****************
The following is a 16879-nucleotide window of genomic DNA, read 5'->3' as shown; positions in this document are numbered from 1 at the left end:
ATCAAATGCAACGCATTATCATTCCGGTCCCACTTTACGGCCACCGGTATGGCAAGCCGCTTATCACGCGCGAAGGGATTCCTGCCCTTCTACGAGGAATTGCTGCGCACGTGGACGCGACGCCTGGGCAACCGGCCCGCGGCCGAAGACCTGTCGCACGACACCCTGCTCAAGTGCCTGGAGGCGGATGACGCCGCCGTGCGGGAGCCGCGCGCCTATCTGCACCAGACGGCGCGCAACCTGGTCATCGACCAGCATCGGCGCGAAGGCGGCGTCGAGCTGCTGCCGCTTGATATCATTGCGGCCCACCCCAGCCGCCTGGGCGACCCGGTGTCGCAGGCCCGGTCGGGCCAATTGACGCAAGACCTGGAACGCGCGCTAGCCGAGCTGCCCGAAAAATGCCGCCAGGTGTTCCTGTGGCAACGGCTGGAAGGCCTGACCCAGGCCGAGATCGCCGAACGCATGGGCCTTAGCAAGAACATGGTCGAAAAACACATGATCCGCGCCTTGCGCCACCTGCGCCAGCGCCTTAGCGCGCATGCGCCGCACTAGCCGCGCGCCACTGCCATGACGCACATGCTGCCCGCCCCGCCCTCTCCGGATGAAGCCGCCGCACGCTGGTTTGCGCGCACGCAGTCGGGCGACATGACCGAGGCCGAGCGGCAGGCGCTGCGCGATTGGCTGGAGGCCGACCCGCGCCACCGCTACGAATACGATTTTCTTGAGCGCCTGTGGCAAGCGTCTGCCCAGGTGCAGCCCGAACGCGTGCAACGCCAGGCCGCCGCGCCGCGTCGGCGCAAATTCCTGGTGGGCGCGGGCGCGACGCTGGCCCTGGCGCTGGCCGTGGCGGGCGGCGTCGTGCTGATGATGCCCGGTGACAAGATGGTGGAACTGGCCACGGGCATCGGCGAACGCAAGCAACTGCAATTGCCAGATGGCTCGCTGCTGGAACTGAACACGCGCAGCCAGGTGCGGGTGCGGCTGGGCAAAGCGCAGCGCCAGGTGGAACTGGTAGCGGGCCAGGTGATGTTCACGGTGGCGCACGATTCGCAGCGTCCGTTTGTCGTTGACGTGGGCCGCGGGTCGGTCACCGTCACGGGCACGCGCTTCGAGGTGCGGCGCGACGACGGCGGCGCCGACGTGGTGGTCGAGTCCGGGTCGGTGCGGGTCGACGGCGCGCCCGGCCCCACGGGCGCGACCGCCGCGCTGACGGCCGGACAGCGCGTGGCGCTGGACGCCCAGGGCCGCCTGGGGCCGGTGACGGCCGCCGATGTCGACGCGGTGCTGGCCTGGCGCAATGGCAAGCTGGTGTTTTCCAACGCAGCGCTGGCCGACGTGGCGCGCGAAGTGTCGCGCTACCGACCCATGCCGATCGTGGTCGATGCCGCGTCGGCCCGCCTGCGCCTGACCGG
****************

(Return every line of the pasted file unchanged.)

The following is a 16879-nucleotide window of genomic DNA, read 5'->3' as shown; positions in this document are numbered from 1 at the left end:
ATCAAATGCAACGCATTATCATTCCGGTCCCACTTTACGGCCACCGGTATGGCAAGCCGCTTATCACGCGCGAAGGGATTCCTGCCCTTCTACGAGGAATTGCTGCGCACGTGGACGCGACGCCTGGGCAACCGGCCCGCGGCCGAAGACCTGTCGCACGACACCCTGCTCAAGTGCCTGGAGGCGGATGACGCCGCCGTGCGGGAGCCGCGCGCCTATCTGCACCAGACGGCGCGCAACCTGGTCATCGACCAGCATCGGCGCGAAGGCGGCGTCGAGCTGCTGCCGCTTGATATCATTGCGGCCCACCCCAGCCGCCTGGGCGACCCGGTGTCGCAGGCCCGGTCGGGCCAATTGACGCAAGACCTGGAACGCGCGCTAGCCGAGCTGCCCGAAAAATGCCGCCAGGTGTTCCTGTGGCAACGGCTGGAAGGCCTGACCCAGGCCGAGATCGCCGAACGCATGGGCCTTAGCAAGAACATGGTCGAAAAACACATGATCCGCGCCTTGCGCCACCTGCGCCAGCGCCTTAGCGCGCATGCGCCGCACTAGCCGCGCGCCACTGCCATGACGCACATGCTGCCCGCCCCGCCCTCTCCGGATGAAGCCGCCGCACGCTGGTTTGCGCGCACGCAGTCGGGCGACATGACCGAGGCCGAGCGGCAGGCGCTGCGCGATTGGCTGGAGGCCGACCCGCGCCACCGCTACGAATACGATTTTCTTGAGCGCCTGTGGCAAGCGTCTGCCCAGGTGCAGCCCGAACGCGTGCAACGCCAGGCCGCCGCGCCGCGTCGGCGCAAATTCCTGGTGGGCGCGGGCGCGACGCTGGCCCTGGCGCTGGCCGTGGCGGGCGGCGTCGTGCTGATGATGCCCGGTGACAAGATGGTGGAACTGGCCACGGGCATCGGCGAACGCAAGCAACTGCAATTGCCAGATGGCTCGCTGCTGGAACTGAACACGCGCAGCCAGGTGCGGGTGCGGCTGGGCAAAGCGCAGCGCCAGGTGGAACTGGTAGCGGGCCAGGTGATGTTCACGGTGGCGCACGATTCGCAGCGTCCGTTTGTCGTTGACGTGGGCCGCGGGTCGGTCACCGTCACGGGCACGCGCTTCGAGGTGCGGCGCGACGACGGCGGCGCCGACGTGGTGGTCGAGTCCGGGTCGGTGCGGGTCGACGGCGCGCCCGGCCCCACGGGCGCGACCGCCGCGCTGACGGCCGGACAGCGCGTGGCGCTGGACGCCCAGGGCCGCCTGGGGCCGGTGACGGCCGCCGATGTCGACGCGGTGCTGGCCTGGCGCAATGGCAAGCTGGTGTTTTCCAACGCAGCGCTGGCCGACGTGGCGCGCGAAGTGTCGCGCTACCGACCCATGCCGATCGTGGTCGATGCCGCGTCGGCCCGCCTGCGCCTGACCGG